The pattern shop has very little physical evidence. There are holes in the wall where beams would have gone, we know it was a two story building because there are two iron pillars with a support joist across them and there are chimneys built into the wall half way up. The physical evidence tells us how it was constructed, size and we can make a guess at the size of the workforce. We do not know what was done in it, the pay or the hours worked. Overall, the physical evidence is very poor, as from it we cannot tell that it is a pattern shop. There is not much documentary evidence either, the 1827 Map-which tells us the position of it, and the 1801 description-which says: ‘…different rooms for stowing patterns’. The documentary evidence only tells us the position of the pattern shop. It does not tell us the pay, size of the workforce or the conditions. If we put the physical and documentary evidence together then we find out that the evidence for the pattern shop is poor.
The physical evidence for the turning mill is quite good. We know it had two stories and a loft by the shape if the side of the building. It was heated by a boiler, as there are the rusted remains of one. It was powered by a water wheel, as there is a 28′ trough where the wheel used to be. There was also a grinding stone found near by which was probable from the mill.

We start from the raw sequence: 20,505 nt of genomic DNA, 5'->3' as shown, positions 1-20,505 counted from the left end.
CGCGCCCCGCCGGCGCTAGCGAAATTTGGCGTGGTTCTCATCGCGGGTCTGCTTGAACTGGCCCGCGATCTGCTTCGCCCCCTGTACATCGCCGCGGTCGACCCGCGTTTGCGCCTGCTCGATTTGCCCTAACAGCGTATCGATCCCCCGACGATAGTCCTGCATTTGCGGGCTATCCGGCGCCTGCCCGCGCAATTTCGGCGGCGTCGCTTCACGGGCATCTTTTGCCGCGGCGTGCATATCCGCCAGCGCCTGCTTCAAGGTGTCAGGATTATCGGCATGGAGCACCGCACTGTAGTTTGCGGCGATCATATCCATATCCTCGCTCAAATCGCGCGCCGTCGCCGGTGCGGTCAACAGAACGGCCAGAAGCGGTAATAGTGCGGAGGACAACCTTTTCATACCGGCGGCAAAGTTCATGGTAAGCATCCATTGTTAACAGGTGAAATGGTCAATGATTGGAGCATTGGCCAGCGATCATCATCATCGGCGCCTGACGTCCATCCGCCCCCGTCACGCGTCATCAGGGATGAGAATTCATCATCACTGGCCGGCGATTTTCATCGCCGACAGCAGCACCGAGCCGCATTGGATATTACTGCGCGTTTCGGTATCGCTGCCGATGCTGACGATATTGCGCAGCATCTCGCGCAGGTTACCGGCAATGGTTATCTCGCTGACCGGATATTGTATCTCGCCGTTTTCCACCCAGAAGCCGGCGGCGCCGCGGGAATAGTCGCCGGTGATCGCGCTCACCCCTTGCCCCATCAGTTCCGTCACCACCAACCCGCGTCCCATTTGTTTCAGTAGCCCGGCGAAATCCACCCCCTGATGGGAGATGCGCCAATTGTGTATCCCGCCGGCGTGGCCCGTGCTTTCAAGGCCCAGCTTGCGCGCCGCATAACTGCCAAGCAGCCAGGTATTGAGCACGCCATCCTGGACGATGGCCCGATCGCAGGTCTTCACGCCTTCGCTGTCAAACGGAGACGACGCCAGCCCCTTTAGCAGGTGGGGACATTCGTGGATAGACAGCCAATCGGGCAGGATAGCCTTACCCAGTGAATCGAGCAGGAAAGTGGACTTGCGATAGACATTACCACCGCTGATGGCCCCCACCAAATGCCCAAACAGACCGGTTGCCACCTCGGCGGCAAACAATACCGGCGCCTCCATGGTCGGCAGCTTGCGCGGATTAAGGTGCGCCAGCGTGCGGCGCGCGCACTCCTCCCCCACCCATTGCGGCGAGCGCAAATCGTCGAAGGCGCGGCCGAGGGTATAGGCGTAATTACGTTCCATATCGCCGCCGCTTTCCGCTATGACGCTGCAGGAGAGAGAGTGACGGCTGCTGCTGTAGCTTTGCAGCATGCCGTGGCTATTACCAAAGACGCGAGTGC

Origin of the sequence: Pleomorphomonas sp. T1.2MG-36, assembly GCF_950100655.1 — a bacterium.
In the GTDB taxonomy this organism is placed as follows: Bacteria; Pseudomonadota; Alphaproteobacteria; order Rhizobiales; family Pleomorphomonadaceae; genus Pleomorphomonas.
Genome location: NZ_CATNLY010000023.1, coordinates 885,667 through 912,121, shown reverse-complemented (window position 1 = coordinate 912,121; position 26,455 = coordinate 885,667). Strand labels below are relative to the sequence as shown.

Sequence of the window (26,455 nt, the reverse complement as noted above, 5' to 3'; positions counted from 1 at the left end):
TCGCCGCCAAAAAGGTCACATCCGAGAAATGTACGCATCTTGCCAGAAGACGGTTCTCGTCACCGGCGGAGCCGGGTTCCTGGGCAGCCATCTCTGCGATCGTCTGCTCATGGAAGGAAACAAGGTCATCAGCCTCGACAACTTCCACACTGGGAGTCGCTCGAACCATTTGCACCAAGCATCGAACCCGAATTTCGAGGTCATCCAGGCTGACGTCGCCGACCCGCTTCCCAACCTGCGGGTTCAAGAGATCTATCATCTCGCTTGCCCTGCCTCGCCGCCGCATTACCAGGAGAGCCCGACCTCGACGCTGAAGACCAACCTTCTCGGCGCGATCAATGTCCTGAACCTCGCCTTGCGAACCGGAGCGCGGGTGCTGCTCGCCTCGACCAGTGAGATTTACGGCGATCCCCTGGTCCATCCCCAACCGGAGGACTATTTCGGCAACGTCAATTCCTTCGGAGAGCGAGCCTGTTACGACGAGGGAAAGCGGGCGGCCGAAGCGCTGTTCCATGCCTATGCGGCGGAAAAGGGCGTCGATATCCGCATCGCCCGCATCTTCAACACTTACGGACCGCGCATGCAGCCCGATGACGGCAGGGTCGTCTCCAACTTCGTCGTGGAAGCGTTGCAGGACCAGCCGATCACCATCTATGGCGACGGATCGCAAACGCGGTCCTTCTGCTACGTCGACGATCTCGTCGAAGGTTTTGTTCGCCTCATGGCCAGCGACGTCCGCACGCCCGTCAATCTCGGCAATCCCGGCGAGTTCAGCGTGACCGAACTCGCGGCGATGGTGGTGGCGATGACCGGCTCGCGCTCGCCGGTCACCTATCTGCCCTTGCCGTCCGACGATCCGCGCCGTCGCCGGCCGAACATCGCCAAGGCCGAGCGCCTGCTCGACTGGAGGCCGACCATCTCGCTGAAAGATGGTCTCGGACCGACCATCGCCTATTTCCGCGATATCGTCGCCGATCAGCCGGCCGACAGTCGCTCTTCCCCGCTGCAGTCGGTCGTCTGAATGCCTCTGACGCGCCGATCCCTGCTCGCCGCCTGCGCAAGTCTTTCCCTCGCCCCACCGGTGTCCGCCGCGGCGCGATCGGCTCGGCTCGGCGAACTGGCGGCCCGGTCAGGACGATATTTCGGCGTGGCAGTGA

The supporting documentary evidence for the turning mill are, the 1827 map, and the 1801 description that says: ‘here another water wheel 28 feet Diar meets the Eye whose steady & deliberate pace evinces the laborious task it performs.’ From the Physical evidence, we can see how it was heated, how it was powered, and some of the equipment used. We do not know though the amount of people that worked there or the pay. The documentary evidence only tells us where the turning mill was positioned. It does not tell us the conditions or how it was powered. The documentary evidence is supported by the physical evidence, proving that the evidence is very good, and proves that the turning mill did exist.